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The Escape-Infringement Effect of Blocking Patents on Innovation and Economic Growth

  • Chu, Angus C.
  • Pan, Shiyuan

This study develops a Schumpeterian growth model to analyze the effects of different patent instruments on innovation. We first analyze patent breadth that captures the traditional positive effect of patent rights on innovation. Then, we consider a profit-division rule between entrants and incumbents. Given the division of profit, increasing the share of profit assigned to incumbents reduces entrants' incentives for innovation. This aspect of blocking patents captures the recently proposed negative effect of patent rights on innovation. Finally, blocking patents generate a non-monotonic effect on innovation when the step size of innovation is endogenous due to a novel escape-infringement effect. Calibrating the model to aggregate data, we find that a marginal increase in the blocking effect of patent protection is likely to raise economic growth.

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File URL: http://mpra.ub.uni-muenchen.de/27233/1/MPRA_paper_27233.pdf
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Paper provided by University Library of Munich, Germany in its series MPRA Paper with number 27233.

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Date of creation: Dec 2010
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Handle: RePEc:pra:mprapa:27233
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  1. Horowitz, Andrew W & Lai, Edwin L-C, 1996. "Patent Length and the Rate of Innovation," International Economic Review, Department of Economics, University of Pennsylvania and Osaka University Institute of Social and Economic Research Association, vol. 37(4), pages 785-801, November.
  2. Aghion, P. & Howitt, P., 1990. "A Model Of Growth Through Creative Destruction," DELTA Working Papers 90-12, DELTA (Ecole normale supérieure).
  3. Judd, Kenneth L, 1985. "On the Performance of Patents," Econometrica, Econometric Society, vol. 53(3), pages 567-85, May.
  4. Cozzi Guido, 2007. "The Arrow Effect under Competitive R&D," The B.E. Journal of Macroeconomics, De Gruyter, vol. 7(1), pages 1-20, January.
  5. Ryo Horii & Tatsuro Iwaisako, 2005. "Economic Growth with Imperfect Protection of Intellectual Property Rights," Development and Comp Systems 0508001, EconWPA.
  6. Grossman, G.M. & Helpman, E., 1989. "Quality Ledders In The Theory Of Growth," Papers 148, Princeton, Woodrow Wilson School - Public and International Affairs.
  7. Furukawa, Yuichi, 2010. "Intellectual property protection and innovation: an inverted-U relationship," Economics Letters, Elsevier, vol. 109(2), pages 99-101, November.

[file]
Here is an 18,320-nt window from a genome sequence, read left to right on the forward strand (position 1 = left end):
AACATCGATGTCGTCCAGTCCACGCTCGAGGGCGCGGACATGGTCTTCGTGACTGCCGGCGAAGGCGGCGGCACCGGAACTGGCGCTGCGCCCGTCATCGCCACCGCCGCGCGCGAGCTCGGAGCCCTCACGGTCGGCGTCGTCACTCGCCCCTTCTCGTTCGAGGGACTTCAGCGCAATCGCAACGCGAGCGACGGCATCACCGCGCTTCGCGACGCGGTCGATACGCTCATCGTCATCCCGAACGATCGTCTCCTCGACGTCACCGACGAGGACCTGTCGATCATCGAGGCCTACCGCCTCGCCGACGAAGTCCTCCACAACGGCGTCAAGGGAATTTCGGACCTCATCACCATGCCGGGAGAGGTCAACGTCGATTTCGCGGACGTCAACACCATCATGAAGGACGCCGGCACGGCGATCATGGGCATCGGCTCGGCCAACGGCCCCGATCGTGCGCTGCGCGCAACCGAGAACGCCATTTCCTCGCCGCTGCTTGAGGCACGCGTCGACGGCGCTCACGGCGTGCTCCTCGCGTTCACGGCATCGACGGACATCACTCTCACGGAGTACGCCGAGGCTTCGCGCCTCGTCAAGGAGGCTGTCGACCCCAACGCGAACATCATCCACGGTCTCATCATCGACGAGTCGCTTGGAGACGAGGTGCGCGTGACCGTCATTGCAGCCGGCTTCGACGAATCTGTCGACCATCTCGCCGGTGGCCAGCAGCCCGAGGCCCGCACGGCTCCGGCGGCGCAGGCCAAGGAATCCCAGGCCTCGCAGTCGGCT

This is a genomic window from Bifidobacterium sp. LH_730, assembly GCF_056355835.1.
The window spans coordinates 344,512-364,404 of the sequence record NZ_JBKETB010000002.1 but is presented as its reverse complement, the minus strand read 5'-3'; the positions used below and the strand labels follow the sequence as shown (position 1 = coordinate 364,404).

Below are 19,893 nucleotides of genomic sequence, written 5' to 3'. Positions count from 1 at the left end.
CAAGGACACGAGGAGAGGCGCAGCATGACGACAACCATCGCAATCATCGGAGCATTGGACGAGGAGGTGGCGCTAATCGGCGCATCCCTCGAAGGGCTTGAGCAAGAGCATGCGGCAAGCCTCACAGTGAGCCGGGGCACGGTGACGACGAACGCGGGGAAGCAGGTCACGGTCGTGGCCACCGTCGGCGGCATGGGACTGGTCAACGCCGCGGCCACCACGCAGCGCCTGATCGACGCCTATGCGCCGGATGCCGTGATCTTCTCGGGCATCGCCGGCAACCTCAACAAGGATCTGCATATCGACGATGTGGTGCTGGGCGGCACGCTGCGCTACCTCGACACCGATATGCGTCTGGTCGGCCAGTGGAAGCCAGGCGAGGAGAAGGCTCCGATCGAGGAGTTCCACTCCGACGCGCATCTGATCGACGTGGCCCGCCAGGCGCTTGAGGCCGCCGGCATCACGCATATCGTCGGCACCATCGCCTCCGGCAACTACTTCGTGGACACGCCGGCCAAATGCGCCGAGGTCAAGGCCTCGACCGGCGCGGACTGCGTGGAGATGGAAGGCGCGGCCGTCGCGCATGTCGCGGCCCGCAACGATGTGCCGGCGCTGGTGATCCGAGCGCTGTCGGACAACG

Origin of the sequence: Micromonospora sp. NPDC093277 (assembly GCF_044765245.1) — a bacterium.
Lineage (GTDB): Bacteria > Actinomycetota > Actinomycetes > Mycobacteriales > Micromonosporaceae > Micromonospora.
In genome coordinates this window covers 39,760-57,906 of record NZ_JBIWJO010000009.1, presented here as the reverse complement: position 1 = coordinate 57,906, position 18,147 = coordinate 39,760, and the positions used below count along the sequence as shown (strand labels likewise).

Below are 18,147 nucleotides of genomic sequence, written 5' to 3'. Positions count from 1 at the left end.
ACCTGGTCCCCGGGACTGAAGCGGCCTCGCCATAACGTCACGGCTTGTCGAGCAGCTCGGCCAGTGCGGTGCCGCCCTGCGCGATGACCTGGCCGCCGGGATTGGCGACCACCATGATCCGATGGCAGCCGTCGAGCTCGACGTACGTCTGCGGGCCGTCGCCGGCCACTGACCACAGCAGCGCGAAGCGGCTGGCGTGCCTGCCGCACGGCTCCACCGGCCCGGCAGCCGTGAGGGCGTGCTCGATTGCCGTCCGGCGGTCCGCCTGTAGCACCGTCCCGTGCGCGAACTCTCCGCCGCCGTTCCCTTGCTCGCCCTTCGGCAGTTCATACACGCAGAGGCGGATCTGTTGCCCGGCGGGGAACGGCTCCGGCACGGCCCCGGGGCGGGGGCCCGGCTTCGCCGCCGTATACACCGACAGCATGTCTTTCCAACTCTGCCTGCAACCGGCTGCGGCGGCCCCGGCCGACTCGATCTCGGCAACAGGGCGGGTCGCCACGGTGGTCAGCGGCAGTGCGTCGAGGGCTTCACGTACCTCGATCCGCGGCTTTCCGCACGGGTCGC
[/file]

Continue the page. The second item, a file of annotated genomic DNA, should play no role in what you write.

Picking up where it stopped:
8. Cozzi, Guido & Giordani, Paolo E. & Zamparelli, Luca, 2007. "The refoundation of the symmetric equilibrium in Schumpeterian growth models," Journal of Economic Theory, Elsevier, vol. 136(1), pages 788-797, September.
  9. Maggie Xiaoyang Chen & Murat Iyigun, 2011. "Patent Protection and Strategic Delays in Technology Development: Implications for Economic Growth," Southern Economic Journal, Southern Economic Association, vol. 78(1), pages 211-232, July.
  10. Segerstrom, Paul S & Anant, T C A & Dinopoulos, Elias, 1990. "A Schumpeterian Model of the Product Life Cycle," American Economic Review, American Economic Association, vol. 80(5), pages 1077-91, December.
  11. Akiyama, Taro & Furukawa, Yuichi, 2009. "Intellectual property rights and appropriability of innovation," Economics Letters, Elsevier, vol. 103(3), pages 138-141, June.
  12. Furukawa, Yuichi, 2007. "The protection of intellectual property rights and endogenous growth: Is stronger always better?," Journal of Economic Dynamics and Control, Elsevier, vol. 31(11), pages 3644-3670, November.
  13. Michele Boldrin & David K Levine, 2008. "Against Intellectual Monopoly," Levine's Bibliography 122247000000002371, UCLA Department of Economics.
  14. O'Donoghue, Ted & Zweimüller, Josef, 1998. "Patents in a Model of Endogenous Growth," Economics Series 56, Institute for Advanced Studies.
  15. Li, Chol-Won, 2001. "On the Policy Implications of Endogenous Technological Progress," Economic Journal, Royal Economic Society, vol. 111(471), pages C164-79, May.
  16. Ai-Ting Goh & Jacques Olivier, 2002. "Optimal Patent Protection in a Two-Sector Economy," International Economic Review, Department of Economics, University of Pennsylvania and Osaka University Institute of Social and Economic Research Association, vol. 43(4), pages 1191-1214, November.
  17. Josh Lerner, 2009. "The Empirical Impact of Intellectual Property Rights on Innovation: Puzzles and Clues," American Economic Review, American Economic Association, vol. 99(2), pages 343-48, May.
  18. Aghion, Philippe & Howitt, Peter, 1992. "A Model of Growth Through Creative Destruction," Scholarly Articles 12490578, Harvard University Department of Economics.
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